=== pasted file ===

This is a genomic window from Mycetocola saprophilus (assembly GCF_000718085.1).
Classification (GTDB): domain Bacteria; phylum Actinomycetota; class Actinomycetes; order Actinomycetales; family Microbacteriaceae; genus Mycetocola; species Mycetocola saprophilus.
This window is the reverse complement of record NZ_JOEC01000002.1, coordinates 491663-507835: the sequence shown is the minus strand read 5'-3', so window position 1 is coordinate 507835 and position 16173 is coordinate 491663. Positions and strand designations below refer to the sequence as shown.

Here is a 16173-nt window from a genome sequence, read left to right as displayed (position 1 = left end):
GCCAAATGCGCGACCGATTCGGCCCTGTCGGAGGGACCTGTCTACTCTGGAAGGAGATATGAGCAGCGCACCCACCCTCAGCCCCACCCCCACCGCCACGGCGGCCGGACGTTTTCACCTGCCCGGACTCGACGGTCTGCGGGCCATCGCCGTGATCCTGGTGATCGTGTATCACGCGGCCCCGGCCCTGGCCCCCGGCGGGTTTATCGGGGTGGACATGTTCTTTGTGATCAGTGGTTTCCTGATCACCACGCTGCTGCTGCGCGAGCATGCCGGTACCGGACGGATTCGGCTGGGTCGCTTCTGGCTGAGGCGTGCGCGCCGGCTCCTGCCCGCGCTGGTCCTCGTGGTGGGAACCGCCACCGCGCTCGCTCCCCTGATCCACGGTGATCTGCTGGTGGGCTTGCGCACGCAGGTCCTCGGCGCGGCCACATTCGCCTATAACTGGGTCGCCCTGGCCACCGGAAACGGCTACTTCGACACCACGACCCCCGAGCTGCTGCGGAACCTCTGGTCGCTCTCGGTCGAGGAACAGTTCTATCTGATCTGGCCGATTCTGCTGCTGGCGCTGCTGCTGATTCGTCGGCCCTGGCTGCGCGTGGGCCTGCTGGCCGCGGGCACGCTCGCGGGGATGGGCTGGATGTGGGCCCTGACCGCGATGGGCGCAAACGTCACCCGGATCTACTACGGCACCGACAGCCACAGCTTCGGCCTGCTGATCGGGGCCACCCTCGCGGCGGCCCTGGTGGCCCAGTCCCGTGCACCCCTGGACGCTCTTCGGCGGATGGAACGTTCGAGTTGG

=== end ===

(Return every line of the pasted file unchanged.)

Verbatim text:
This is a genomic window from Mycetocola saprophilus (assembly GCF_000718085.1).
Classification (GTDB): domain Bacteria; phylum Actinomycetota; class Actinomycetes; order Actinomycetales; family Microbacteriaceae; genus Mycetocola; species Mycetocola saprophilus.
This window is the reverse complement of record NZ_JOEC01000002.1, coordinates 491663-507835: the sequence shown is the minus strand read 5'-3', so window position 1 is coordinate 507835 and position 16173 is coordinate 491663. Positions and strand designations below refer to the sequence as shown.

Here is a 16173-nt window from a genome sequence, read left to right as displayed (position 1 = left end):
GCCAAATGCGCGACCGATTCGGCCCTGTCGGAGGGACCTGTCTACTCTGGAAGGAGATATGAGCAGCGCACCCACCCTCAGCCCCACCCCCACCGCCACGGCGGCCGGACGTTTTCACCTGCCCGGACTCGACGGTCTGCGGGCCATCGCCGTGATCCTGGTGATCGTGTATCACGCGGCCCCGGCCCTGGCCCCCGGCGGGTTTATCGGGGTGGACATGTTCTTTGTGATCAGTGGTTTCCTGATCACCACGCTGCTGCTGCGCGAGCATGCCGGTACCGGACGGATTCGGCTGGGTCGCTTCTGGCTGAGGCGTGCGCGCCGGCTCCTGCCCGCGCTGGTCCTCGTGGTGGGAACCGCCACCGCGCTCGCTCCCCTGATCCACGGTGATCTGCTGGTGGGCTTGCGCACGCAGGTCCTCGGCGCGGCCACATTCGCCTATAACTGGGTCGCCCTGGCCACCGGAAACGGCTACTTCGACACCACGACCCCCGAGCTGCTGCGGAACCTCTGGTCGCTCTCGGTCGAGGAACAGTTCTATCTGATCTGGCCGATTCTGCTGCTGGCGCTGCTGCTGATTCGTCGGCCCTGGCTGCGCGTGGGCCTGCTGGCCGCGGGCACGCTCGCGGGGATGGGCTGGATGTGGGCCCTGACCGCGATGGGCGCAAACGTCACCCGGATCTACTACGGCACCGACAGCCACAGCTTCGGCCTGCTGATCGGGGCCACCCTCGCGGCGGCCCTGGTGGCCCAGTCCCGTGCACCCCTGGACGCTCTTCGGCGGATGGAACGTTCGAGTTGG